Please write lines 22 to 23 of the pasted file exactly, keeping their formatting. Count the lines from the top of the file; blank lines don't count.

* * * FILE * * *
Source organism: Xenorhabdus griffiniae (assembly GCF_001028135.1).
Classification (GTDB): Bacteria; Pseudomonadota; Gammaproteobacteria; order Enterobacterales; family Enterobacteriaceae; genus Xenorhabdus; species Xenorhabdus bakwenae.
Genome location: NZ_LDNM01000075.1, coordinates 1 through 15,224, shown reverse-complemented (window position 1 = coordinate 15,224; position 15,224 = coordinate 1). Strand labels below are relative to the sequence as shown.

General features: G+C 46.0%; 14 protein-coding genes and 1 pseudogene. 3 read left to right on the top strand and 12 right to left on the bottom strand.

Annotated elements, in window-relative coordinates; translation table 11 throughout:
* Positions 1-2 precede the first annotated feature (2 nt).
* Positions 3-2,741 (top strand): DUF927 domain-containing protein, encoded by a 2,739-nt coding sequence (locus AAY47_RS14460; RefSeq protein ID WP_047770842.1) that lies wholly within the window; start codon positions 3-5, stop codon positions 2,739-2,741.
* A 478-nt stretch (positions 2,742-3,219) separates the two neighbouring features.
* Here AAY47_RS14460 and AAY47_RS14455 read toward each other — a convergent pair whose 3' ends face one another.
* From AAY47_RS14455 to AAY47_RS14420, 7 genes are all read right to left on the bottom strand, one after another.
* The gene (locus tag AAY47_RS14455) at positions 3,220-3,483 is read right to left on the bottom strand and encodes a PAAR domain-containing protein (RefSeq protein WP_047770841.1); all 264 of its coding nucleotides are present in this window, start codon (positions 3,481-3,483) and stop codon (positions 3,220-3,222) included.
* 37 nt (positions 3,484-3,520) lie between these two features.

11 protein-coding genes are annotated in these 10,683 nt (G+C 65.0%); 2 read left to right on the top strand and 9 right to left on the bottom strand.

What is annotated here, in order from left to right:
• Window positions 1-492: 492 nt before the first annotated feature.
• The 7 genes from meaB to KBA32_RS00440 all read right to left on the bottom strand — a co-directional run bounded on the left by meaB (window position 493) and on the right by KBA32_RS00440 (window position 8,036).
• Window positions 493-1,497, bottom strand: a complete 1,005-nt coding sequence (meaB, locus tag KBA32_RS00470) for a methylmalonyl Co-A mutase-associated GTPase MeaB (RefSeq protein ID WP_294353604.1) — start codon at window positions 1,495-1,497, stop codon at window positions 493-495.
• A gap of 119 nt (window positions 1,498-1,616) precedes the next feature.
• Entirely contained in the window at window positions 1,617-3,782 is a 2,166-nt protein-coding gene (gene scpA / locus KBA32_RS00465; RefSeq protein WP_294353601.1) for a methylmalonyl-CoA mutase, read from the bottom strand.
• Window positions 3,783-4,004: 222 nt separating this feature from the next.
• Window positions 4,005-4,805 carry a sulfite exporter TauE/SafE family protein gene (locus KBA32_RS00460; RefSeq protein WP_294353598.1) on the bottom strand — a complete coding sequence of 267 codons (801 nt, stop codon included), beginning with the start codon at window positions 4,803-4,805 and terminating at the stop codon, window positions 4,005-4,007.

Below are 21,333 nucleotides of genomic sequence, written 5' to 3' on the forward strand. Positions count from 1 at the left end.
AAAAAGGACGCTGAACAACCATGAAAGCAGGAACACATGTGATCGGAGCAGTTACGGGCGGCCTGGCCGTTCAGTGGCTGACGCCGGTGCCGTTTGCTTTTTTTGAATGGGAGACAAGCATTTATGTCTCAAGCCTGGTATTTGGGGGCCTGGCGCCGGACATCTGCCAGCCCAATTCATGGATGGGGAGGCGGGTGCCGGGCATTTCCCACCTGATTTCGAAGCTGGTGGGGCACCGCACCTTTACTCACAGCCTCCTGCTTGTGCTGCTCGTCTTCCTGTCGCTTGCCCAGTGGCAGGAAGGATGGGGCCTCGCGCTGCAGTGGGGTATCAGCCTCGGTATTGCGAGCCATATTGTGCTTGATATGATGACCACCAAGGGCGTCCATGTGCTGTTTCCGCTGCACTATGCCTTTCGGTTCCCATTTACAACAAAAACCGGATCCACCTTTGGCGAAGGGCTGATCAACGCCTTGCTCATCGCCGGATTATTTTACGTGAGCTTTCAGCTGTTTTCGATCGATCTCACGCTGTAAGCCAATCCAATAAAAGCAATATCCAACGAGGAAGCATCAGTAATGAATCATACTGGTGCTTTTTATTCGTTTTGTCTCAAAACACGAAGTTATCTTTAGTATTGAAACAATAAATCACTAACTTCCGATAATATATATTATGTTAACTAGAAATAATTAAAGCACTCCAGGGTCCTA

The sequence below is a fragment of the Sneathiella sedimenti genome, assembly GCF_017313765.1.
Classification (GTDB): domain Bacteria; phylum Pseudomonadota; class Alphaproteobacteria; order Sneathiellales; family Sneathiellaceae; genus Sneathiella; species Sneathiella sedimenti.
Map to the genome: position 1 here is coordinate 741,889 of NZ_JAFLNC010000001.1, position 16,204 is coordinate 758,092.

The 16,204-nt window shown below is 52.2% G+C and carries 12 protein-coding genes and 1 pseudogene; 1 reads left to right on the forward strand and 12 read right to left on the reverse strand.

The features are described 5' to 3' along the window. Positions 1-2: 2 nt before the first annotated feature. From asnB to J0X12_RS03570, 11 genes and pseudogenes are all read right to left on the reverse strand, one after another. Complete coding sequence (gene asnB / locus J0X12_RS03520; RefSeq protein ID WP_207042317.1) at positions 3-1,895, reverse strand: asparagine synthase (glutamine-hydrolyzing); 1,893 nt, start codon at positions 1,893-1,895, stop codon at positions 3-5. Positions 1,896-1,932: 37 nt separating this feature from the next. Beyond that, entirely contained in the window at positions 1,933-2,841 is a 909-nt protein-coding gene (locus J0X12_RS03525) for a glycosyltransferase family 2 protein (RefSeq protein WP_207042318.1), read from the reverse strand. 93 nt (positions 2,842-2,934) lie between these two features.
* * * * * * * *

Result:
Below are 21,333 nucleotides of genomic sequence, written 5' to 3' on the forward strand. Positions count from 1 at the left end.
AAAAAGGACGCTGAACAACCATGAAAGCAGGAACACATGTGATCGGAGCAGTTACGGGCGGCCTGGCCGTTCAGTGGCTGACGCCGGTGCCGTTTGCTTTTTTTGAATGGGAGACAAGCATTTATGTCTCAAGCCTGGTATTTGGGGGCCTGGCGCCGGACATCTGCCAGCCCAATTCATGGATGGGGAGGCGGGTGCCGGGCATTTCCCACCTGATTTCGAAGCTGGTGGGGCACCGCACCTTTACTCACAGCCTCCTGCTTGTGCTGCTCGTCTTCCTGTCGCTTGCCCAGTGGCAGGAAGGATGGGGCCTCGCGCTGCAGTGGGGTATCAGCCTCGGTATTGCGAGCCATATTGTGCTTGATATGATGACCACCAAGGGCGTCCATGTGCTGTTTCCGCTGCACTATGCCTTTCGGTTCCCATTTACAACAAAAACCGGATCCACCTTTGGCGAAGGGCTGATCAACGCCTTGCTCATCGCCGGATTATTTTACGTGAGCTTTCAGCTGTTTTCGATCGATCTCACGCTGTAAGCCAATCCAATAAAAGCAATATCCAACGAGGAAGCATCAGTAATGAATCATACTGGTGCTTTTTATTCGTTTTGTCTCAAAACACGAAGTTATCTTTAGTATTGAAACAATAAATCACTAACTTCCGATAATATATATTATGTTAACTAGAAATAATTAAAGCACTCCAGGGTCCTA